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Vertebrate Development

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Presentation on theme: "Vertebrate Development"— Presentation transcript:

1 Vertebrate Development
Biology II: Form and Function

2 The six stages of vertebrate development
Fertilization Cleavage Gastrulation Neurulation Neural crest formation Organogenesis

3 Stage of vertebrate development (I)

4 Stage of vertebrate development (II)

5 Fertilization (I) Entry of sperm cell induces activation
prevents other sperm from entering Intitiates second meiotic division of egg nucleus Induces polarity

6 Fertilization (II)

7 Fertilization in sea urchins

8 Sperm penetration

9 Polarity in early embryos

10 Cleavage Division of first cell to many within ball of same volume (morula) is followed by hollowing of that ball to a blastula. Form of cleavage and blastulation depends on orientation of yolk and nucleus In primitive chordates, division is even, towards a symmetrical blastula composed of cells of equal size In amphibians, holoblastic cleavage leads to assymetrical blastula In reptiles and birds, meroblastic cleavage occurs, resulting in a cap of cells on top of the yolk In mammals, holoblastic cleavage occurs, creating a trophoblast containing a blastocoel, with inner disc of cells equivalent to a blastodisc

11 Yolk distribution in amniotic eggs affects blastula development

12 Holoblastic cleavage Cells with little yolk, and central nucleus, develop evenly

13 Uneven cleavage In frog cells, there is more yolk, and nucleus of fertilized egg is to one side: Yolk slows division, so areas of low yolk content divide quicker, and create smaller cells (see here, front) Areas of high yolk content divide more slowly, and give rise to larger cells

14 Meroblastic cleavage Occurring in reptiles, birds and mammals, an uneven division of cells causes a cap of cells on top of the yolk

15 Blastula of mammals and birds
Cap of cells develops into a blastodisc Blastocoel develops in mammals, surrounded by trophoblast

16 Gastrulation Invagination of outer layer of cells to inside of the blastula is known as gastrulation, resulting in the formation of the gastrula Type of gastrulation is a function of type of blastula… End result is three types of germ layer tissue - endoderm, mesoderm and ectoderm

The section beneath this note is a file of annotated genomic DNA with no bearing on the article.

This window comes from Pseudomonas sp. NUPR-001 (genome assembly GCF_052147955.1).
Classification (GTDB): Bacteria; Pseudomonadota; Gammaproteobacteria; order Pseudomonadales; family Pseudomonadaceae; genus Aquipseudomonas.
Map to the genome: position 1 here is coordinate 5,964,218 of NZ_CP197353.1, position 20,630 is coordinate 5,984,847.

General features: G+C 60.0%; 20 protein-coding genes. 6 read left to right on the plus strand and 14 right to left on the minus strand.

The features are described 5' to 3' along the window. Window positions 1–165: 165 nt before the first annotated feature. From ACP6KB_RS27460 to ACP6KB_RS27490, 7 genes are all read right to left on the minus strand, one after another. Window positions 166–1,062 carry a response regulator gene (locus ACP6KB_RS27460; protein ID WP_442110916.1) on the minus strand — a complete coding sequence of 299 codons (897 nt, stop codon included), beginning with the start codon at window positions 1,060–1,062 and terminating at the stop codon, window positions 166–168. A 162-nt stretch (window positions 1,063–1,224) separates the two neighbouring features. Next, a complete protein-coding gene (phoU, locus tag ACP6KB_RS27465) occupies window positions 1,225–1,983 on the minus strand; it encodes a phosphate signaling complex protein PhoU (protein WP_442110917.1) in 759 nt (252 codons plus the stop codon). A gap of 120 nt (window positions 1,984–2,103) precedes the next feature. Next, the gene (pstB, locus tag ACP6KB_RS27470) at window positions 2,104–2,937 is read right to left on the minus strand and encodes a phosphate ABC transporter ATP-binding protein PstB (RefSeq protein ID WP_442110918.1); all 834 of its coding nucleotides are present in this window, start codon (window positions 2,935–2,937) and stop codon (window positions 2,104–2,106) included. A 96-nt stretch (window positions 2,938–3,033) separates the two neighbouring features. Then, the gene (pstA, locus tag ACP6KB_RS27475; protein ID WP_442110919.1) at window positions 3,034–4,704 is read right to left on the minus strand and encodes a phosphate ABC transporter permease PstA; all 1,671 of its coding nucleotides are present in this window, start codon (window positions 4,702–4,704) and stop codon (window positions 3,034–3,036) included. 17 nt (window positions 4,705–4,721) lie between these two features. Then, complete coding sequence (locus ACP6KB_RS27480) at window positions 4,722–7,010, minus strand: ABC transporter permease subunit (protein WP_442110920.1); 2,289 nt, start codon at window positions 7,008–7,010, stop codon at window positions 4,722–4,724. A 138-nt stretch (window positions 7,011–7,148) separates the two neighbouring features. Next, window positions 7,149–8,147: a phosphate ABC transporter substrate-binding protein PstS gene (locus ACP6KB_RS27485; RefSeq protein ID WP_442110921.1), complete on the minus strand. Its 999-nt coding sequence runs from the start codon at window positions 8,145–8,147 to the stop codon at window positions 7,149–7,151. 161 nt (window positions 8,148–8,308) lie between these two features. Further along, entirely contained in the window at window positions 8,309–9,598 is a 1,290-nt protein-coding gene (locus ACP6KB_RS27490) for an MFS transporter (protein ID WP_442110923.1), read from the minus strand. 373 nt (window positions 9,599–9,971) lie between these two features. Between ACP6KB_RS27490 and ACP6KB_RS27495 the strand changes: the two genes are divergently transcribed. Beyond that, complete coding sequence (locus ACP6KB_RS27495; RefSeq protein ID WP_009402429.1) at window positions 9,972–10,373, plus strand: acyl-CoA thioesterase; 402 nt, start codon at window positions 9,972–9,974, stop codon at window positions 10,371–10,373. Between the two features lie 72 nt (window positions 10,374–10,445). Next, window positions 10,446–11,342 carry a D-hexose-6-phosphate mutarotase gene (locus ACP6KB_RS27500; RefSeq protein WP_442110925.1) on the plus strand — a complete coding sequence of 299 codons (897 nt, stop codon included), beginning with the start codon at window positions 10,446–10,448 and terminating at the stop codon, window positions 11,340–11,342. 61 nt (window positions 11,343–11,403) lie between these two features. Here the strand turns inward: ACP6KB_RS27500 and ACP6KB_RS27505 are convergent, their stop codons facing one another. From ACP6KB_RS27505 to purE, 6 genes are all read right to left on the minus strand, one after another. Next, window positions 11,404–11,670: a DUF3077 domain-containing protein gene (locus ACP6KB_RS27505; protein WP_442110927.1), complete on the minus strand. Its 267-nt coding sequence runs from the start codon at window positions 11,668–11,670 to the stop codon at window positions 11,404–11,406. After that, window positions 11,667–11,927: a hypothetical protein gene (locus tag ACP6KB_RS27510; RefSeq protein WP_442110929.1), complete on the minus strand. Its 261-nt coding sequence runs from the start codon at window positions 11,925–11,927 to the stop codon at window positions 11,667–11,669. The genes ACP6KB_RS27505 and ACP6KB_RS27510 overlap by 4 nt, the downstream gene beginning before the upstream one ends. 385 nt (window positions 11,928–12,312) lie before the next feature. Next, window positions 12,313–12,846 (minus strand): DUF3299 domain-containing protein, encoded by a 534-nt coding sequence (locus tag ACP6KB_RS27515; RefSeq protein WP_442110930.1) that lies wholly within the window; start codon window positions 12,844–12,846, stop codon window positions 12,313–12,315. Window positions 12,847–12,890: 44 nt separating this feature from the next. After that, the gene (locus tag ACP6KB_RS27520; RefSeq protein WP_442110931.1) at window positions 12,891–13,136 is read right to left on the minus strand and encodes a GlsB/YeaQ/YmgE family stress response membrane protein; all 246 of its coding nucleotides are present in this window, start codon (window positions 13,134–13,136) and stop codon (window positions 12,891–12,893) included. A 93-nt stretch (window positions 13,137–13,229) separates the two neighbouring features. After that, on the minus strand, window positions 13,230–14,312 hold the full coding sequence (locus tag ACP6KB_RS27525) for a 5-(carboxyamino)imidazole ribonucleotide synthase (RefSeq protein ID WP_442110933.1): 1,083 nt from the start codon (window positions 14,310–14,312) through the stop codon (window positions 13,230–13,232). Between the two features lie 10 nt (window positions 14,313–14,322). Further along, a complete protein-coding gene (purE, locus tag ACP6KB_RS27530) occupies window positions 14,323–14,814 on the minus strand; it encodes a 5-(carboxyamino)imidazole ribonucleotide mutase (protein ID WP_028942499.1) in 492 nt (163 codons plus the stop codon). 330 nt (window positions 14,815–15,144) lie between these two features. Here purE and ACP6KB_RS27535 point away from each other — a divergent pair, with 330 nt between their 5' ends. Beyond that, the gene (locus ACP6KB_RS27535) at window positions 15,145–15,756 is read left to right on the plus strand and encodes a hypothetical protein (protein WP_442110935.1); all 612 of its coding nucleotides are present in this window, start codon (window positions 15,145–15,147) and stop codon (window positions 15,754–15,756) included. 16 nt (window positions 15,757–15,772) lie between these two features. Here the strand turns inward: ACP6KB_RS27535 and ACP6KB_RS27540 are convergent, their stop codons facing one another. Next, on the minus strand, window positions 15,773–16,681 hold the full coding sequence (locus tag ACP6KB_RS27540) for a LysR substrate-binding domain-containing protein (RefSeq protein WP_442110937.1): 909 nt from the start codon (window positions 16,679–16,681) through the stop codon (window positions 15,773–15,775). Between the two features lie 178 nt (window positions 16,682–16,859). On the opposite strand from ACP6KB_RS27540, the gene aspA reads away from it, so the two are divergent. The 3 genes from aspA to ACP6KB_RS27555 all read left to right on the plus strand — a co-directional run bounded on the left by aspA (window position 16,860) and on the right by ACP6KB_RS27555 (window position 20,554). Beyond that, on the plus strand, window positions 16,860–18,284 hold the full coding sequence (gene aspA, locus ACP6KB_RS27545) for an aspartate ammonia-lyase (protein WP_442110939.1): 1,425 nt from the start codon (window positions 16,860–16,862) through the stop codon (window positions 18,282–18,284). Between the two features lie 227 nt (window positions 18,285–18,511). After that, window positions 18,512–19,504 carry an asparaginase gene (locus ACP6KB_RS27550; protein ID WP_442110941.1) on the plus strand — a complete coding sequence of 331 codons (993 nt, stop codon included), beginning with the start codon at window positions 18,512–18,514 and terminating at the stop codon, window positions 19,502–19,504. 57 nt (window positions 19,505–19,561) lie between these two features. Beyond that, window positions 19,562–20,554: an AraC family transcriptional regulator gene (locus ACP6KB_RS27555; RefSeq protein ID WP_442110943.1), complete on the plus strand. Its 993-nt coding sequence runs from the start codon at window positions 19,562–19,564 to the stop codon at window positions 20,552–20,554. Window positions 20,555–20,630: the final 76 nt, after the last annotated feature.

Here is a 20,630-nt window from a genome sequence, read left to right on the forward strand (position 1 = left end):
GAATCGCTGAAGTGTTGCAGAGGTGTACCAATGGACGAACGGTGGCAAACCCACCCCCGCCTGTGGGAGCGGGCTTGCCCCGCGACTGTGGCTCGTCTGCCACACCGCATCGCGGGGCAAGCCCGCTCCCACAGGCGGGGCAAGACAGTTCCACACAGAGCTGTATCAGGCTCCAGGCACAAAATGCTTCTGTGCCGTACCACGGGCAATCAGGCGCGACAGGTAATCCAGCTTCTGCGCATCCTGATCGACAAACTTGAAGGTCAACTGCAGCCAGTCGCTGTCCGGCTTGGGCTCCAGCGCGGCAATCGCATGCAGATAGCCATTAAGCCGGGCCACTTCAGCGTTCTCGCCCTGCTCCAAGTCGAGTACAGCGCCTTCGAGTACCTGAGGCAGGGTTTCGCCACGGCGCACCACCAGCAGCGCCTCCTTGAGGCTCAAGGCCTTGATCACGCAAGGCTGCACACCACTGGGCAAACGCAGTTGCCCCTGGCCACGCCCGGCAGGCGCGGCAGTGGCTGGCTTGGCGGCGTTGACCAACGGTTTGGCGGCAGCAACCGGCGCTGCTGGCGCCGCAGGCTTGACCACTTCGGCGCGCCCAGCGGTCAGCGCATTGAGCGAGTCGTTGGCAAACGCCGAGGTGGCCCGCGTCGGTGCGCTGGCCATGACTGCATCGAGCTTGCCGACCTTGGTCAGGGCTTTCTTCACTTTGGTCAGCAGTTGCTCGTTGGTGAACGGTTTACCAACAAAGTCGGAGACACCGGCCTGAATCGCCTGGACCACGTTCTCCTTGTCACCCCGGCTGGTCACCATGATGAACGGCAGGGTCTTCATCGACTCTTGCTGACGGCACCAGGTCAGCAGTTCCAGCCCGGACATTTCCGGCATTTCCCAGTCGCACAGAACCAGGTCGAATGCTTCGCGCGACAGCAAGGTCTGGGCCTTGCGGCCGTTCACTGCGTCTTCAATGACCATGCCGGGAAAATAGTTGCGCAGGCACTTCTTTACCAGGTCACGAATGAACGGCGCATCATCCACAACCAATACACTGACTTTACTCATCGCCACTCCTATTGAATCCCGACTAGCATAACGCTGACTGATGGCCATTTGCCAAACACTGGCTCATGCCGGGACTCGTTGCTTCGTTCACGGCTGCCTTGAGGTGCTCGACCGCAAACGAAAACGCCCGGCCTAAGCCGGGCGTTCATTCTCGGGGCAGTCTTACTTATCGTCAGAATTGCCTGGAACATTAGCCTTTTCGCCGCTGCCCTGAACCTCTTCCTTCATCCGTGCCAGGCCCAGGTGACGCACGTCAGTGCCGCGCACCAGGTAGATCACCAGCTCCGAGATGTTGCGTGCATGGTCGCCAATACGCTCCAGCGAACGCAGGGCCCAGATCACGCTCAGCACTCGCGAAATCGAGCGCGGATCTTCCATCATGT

17 Gastrulation in the lancelet

18 Gastrulation in the frog

19 Gastrulation in birds

20 Gastrulation in mammals

21 Neurulation and neural crest formation
Formation of neural fold (primitive streak) above notocord, begins a channel that eventually seals on the dorsal surface, forming neural groove Mesoderm derived tissue close to notocord develop into somites, giving rise to muscles, connective tissue and vertebrae Layer of cells on dorsal surface of groove form neural crest, responsible for formation of several important organs Associated patches of ectoderm tissue derive into placodes, which evetually result in important neurally related organs

22 Neural tube formation (I)

23 Neural tube formation (II)

24 Induction Proximity of a cell to certain other cells controls its development - Spemann and Mangold Cells whose fate can be predicted are termed ‘determined’ Cells whose fate cannot be reversed are termed ‘committed’ Since all cells initially can become any tissue Development is a process of progressive restriction of gene expression

25 Spemann and Mangold’s dorsal lip transplant experiment

26 Induction of the vertebrate eye

27 Organogenesis Ontogeny recapitulates phylogeny
(and a quick word about extraembryonic membranes)

28 Derivation of major tissue types

29 Embryonic development of vertebrates (I)

30 Embryonic development of vertebrates (II)

31 Extraembryonic membranes - Chick embryo

32 Extraembryonic membranes - mammalian embryo (I)

33 Extraembryonic membranes - mammalian embryo (II)

34 The placenta

35 Human development

36 Developing human at 4 weeks

37 Developing human at 7 weeks

38 Developing human at 3 months

39 Developing human at 4 months

40 Ultrasound at 5 months

41 Delivery position of foetus

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